Sunday, June 5, 2016

Santa Barbara Bombshell

"Queen of the Missions" is what Mission Santa Barbara is known for, mainly for her graceful beauty. Established in 1786 as the tenth of the California missions to be founded by the Spanish Franciscans, this beauty stands strong today, beaming with Old California nostalgia, picturesque in pink, surrounded by cactus and palms. Between Los Angeles and San Luis Obispo, I had to make a pit stop from a coastal road trip to see this Santa Barbara beauty, and the heavenly heritage that is represents, extolling the virtues of past and present!


Sitting between the Pacific Ocean and the Santa Ynez Mountains, the Mission is a monument to the cultural diversity of California's heritage. Indian tribes of Mexico, as well as Spaniards, are all integral parts of ancestry and history of California's early settlers. The original purpose of the Mission was the "christianazation" of the Chumash Indians, which was considered accomplished by the 1930's.

The Mission in 1955
Located on Laguna Street, the view is a mix of majestic mountains, palms, and the sparkling California Coast, as it is nestled on 10 acres of beautifully manicured gardens.

The outside building is mainly of neo-classical style, representing the greatest engineering achievement and the combined efforts of the Indian, Spanish and Mexican artisans here in Santa Barbara. Since this church is dedicated to St. Barbara, the designers utilized these "female" architectural attributes, which would probably explain the use of bold and beautiful salmon pink. A Pink Collar Gal of the 3rd century, i'm sure! A martyred church figure of the time, Saint Barabara was supposedly beheaded by her father for following the Christian Faith.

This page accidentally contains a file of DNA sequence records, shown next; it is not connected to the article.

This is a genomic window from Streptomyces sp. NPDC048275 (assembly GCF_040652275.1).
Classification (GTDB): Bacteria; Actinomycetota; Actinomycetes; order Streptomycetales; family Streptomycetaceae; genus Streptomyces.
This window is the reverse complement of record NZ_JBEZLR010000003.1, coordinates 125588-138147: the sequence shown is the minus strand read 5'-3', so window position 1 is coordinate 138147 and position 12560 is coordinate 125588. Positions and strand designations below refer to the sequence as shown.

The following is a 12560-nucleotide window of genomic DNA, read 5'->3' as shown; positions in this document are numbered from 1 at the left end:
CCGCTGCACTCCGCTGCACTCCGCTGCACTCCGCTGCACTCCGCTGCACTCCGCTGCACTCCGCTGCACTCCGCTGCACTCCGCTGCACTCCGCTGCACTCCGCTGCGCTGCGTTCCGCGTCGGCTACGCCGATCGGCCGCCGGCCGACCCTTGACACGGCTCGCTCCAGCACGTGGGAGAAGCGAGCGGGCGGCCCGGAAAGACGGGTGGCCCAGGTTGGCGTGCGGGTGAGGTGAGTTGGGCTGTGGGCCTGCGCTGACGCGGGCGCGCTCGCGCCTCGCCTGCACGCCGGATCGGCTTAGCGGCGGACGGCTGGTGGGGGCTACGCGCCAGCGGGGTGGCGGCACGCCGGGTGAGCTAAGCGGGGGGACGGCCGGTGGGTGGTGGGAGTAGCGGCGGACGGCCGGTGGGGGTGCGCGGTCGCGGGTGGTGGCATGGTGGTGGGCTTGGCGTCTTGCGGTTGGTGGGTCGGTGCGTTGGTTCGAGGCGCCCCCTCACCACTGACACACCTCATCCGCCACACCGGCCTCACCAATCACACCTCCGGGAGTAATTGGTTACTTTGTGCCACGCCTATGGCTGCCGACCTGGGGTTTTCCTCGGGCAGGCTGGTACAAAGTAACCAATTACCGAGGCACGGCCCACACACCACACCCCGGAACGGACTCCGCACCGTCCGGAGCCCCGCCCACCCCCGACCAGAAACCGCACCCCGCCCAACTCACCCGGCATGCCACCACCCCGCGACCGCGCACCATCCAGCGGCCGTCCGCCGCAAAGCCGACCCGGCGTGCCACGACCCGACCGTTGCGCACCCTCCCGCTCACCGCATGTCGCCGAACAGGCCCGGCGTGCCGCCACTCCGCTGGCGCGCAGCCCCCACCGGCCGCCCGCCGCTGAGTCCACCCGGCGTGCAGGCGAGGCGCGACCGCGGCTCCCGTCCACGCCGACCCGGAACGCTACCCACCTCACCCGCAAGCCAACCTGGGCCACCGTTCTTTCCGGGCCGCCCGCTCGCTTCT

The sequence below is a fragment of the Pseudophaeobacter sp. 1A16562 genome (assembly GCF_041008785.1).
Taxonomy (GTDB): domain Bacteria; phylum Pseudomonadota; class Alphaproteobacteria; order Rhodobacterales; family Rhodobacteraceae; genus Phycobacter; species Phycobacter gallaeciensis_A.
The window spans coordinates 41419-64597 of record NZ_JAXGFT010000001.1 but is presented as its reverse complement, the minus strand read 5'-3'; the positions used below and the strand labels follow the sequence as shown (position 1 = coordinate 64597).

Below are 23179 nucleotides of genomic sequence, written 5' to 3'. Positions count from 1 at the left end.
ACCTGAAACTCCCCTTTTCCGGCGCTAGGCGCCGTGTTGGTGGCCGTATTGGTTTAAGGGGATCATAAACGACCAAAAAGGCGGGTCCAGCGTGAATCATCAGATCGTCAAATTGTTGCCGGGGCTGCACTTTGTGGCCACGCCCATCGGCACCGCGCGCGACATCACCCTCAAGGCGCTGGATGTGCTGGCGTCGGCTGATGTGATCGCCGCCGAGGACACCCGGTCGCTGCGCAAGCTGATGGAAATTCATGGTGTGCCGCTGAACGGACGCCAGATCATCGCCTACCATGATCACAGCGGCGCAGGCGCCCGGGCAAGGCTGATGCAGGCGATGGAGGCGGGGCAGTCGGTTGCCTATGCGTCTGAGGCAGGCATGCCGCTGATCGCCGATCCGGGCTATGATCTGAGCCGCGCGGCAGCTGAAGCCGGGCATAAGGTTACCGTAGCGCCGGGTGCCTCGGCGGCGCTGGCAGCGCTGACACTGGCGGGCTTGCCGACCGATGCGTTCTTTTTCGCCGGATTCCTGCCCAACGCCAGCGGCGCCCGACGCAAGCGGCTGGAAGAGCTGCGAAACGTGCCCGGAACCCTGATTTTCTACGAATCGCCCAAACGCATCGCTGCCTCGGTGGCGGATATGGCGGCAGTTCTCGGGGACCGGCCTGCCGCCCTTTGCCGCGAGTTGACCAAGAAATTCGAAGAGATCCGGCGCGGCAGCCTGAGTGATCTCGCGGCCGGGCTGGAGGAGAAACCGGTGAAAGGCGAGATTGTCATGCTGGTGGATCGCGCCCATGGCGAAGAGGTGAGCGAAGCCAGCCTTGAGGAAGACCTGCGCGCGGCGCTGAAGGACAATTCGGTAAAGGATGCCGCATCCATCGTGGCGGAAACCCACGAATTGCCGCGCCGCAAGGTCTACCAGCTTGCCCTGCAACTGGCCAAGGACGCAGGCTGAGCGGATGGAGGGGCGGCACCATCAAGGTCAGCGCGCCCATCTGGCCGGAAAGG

The building in all its glory seen behind. The towers were considerably damaged in a detrimental earthquake that hit, June 29, 1925, but were slowly rebuilt in 1927.


The beautiful fountain in front of the Mission was built in 1808. The large basin next to the fountain is a lavanderia that was used by Indian women to wash clothes.

A beautiful view, and a true representation of California's wide range of terrain
Six bells hang within the two church towers.







Today, was pink meets pueblo, with one of my favorite vintage themes. With cowboys and Indians on my mind, I wore a 1950s vintage western skirt with arrow embroidery detail, in a sand and chocolate color combo. I added a 1950s ric-rac belt, featuring pink and gold embroidery, to bring out my pink gingham bustier top - a classic from Wheels & Dollbaby. If i'm doing lots of walking, I usually always go for my trusted 1950s gold wedges. My pink 1950s raffia purse was just the handbag for a Santa Barbara stroll <3





<3 Ashlyn

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